Homes Real Estate for Sale


Investment Fund Information

After the success of the Las Vegas fund investments, many people have asked me if I see any new opportunities. For the first time in eight years, I do. The fires that destroyed Paradise, California, create an opportunity to rebuild their community and make a healthy profit. Over the next year or two, the value of buildable lots will fall considerably. Many people will take their insurance checks and decide not to rebuild, putting these lots on the market at reduced prices. Also, the short-term increase in direct construction costs will put further pressures on lot prices. We are raising money to buy as many of these lots as we can, hold them for eight to ten years, then resell…[READ MORE]


Can unrealistic beliefs about appreciation cause a housing bubble?

It takes more than a manic desire to inflate a bubble. The ability to deliver capital to the market is also an essential element. Repost from OC Housing News 2011-2016 Many people who believe in the wisdom of the markets subscribe to the efficient markets theory. It postulates that market participants have equal access to good information and they make rational judgments based on the available data. The theory appeals to vanity as everyone likes to believe they demonstrate above-average financial acumen and make rational decisions. Unfortunately, that isn’t the world we live in. People often fall victim to groupthink, pick and chose what data to believe and what to ignore, and seek the perceived safety of the herd when making…[READ MORE]


Top ten ways to protect taxpayers against future mortgage bailouts

More than eight years after the government took over mortgage finance, the US taxpayer still insures the bulk of the loans in the housing market. Repost from OC Housing News 2011-2016 Prior to the collapse of the housing bubble, when lenders foolishly loaned money to people operating personal Ponzi schemes, it was theirs to give — and to lose. But when the losses overwhelmed our banking system, the government took conservatorship of the GSEs, and they backstopped the largest banks with our too-big-to-fail guarantees. With those two steps, the government now assumes nearly all risk of loss in the US mortgage market. With taxpayers absorbing future losses through explicit and implicit guarantees, lenders have no reason to fear inflating another…[READ MORE]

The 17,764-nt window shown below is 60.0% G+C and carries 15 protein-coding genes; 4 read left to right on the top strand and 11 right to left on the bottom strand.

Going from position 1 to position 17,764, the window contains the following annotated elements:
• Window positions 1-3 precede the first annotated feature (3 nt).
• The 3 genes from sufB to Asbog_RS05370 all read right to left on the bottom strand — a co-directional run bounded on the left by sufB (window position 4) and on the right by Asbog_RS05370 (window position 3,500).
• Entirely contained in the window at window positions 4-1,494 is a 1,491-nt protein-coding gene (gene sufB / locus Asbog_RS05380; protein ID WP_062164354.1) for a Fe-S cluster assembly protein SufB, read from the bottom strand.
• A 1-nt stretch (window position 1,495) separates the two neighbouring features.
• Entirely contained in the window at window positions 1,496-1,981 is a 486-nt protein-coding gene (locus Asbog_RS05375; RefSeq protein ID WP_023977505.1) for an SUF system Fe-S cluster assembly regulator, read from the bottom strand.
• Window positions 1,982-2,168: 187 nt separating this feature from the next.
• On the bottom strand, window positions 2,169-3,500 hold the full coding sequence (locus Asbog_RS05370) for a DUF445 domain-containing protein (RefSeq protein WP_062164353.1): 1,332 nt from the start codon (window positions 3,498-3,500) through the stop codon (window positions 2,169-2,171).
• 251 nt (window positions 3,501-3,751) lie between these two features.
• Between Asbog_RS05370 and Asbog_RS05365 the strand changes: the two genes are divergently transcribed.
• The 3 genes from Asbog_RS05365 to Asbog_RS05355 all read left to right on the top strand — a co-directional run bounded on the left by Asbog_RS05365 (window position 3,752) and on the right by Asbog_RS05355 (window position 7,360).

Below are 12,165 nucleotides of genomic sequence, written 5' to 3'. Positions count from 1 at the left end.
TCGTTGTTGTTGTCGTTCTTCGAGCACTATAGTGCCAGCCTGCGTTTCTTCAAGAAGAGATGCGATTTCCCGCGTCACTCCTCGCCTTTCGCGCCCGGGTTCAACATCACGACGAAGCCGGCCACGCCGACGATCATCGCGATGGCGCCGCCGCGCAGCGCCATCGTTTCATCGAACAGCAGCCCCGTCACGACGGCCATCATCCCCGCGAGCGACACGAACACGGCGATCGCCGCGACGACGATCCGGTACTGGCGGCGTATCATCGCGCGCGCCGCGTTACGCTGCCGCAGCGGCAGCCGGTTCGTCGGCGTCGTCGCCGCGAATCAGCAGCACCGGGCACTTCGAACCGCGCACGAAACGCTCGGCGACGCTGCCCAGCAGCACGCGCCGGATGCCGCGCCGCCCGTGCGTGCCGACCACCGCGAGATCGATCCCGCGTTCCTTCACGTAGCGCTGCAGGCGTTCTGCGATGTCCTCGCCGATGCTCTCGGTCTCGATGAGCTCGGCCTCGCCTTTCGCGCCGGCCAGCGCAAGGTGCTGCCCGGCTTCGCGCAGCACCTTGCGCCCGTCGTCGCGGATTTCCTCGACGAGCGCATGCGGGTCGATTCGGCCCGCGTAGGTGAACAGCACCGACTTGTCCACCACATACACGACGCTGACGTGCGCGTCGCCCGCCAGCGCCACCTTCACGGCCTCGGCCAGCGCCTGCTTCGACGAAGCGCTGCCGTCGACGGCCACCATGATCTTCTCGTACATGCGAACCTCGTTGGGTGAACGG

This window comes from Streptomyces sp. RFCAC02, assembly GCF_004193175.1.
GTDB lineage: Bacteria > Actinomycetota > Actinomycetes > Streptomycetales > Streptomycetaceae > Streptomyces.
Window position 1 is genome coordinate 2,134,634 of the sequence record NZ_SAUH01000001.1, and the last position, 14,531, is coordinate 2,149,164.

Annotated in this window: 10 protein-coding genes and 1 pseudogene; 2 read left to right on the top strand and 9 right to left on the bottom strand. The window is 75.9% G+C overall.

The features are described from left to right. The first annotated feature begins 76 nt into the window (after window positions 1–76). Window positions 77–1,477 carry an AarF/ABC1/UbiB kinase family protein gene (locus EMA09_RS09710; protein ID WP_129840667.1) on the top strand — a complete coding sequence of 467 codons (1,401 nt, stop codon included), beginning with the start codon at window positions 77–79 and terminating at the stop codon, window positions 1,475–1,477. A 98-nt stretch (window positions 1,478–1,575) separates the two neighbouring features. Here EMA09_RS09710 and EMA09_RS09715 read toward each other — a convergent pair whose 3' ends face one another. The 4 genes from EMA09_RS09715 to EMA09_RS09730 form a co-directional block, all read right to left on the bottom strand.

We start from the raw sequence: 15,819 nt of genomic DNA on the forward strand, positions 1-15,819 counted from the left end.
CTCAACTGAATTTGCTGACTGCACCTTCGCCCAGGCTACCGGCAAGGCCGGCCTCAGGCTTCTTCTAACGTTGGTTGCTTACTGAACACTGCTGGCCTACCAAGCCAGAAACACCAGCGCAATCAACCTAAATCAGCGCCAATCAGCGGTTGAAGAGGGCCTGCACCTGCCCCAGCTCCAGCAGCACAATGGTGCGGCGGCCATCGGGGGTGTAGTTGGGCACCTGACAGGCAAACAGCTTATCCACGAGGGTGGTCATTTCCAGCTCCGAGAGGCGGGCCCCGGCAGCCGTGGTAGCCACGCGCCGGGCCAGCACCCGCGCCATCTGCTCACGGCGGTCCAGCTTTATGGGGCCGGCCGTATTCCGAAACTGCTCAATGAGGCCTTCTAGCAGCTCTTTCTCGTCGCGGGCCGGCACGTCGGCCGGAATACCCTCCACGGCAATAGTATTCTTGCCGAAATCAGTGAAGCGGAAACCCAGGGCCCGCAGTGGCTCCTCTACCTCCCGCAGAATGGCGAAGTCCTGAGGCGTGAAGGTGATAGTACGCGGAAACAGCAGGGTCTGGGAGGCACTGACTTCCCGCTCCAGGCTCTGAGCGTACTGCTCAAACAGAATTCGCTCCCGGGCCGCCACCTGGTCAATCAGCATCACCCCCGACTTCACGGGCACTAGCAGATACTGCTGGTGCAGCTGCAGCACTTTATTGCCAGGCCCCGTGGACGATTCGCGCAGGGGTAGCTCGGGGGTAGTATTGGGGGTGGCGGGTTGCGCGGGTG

Government policy should better accommodate renting as a lifestyle choice

We need policies that help stabilize tenancy and facilitate renters saving for retirement. Repost from OC Housing News 2011-2016 The US government treats renters like second-class citizens. Our current policies make it very difficult for renters to stabilize their housing costs or save for a comfortable retirement. Perhaps in an era where homeownership was attainable for everyone, such policies were tenable, but now with coastal states restricting new construction, significant portions of the population simply can't afford a home. Current government policies irreparably harm these renters. Politicians believe that high rates of homeownership foster social stability because people won't loot and riot if they feel invested in the community. Social engineering aside, there is one particularly strong financial reason politicians favor…[READ MORE]


Nine percent of US homeowners lost their homes over the last decade

The homeownership rate is plunging because the housing bust tarnished the American Dream dream, and a new generation chooses to rent instead. Repost from OC Housing News 2011-2016 For nearly 100 years, US government housing policy maximized the homeownership rate and the rate of growth in house prices. Politicians characterized homeownership as the best investment a middle-class family could make, and home ownership equated with the American Dream. During the early 00s, on the surface conditions looked great. House prices appreciated rapidly, mortgage equity withdrawal fueled an economic boom, subprime lending provided home ownership opportunities to everyone, and a record number of Americans realized the American Dream. Government officials touted the success of their policies, and critics of these policies…[READ MORE]


Will rising mortgage rates lead to housing stagflation?

Lower house prices due to higher mortgage rates still result in a higher cost of home ownership. Repost from OC Housing News 2011-2016 Everyone shopping for a home wants to see lower prices. For most products, paying less for it means the buyer keeps more money to purchase other goods and services, but with houses, this isn’t necessarily the case. Most people borrow a great deal of money to buy a house, often 80% to 96.5% of the purchase price. In fact, the cost of borrowing money is largely what determines how much someone can borrow and bid to buy a house. (See: Your neighbor’s debt creates your home equity) When mortgage rates go up, the cost of borrowing increases,…[READ MORE]


China’s real estate plunge accelerates

The Chinese government and central bankers ran a Ponzi scheme to accelerate real estate development to help China catch up to the rest of the world. Unfortunately, since it was a Ponzi scheme, they couldn’t figure out a way to unwind it without devastating their economy, so they kept putting more and more money into it, hoping desperately that it would work itself out.

At some point long ago, China developed enough housing stock and commercial properties to meet the needs of its citizens, but since they depended so heavily on continued development to sustain their economy, they kept building, and building, and building, and building. The overbuilding is so extreme that 20% or more of their housing stock sits empty, and entire cities are devoid of people. [READ MORE]

Never Miss A Post

Past Housing News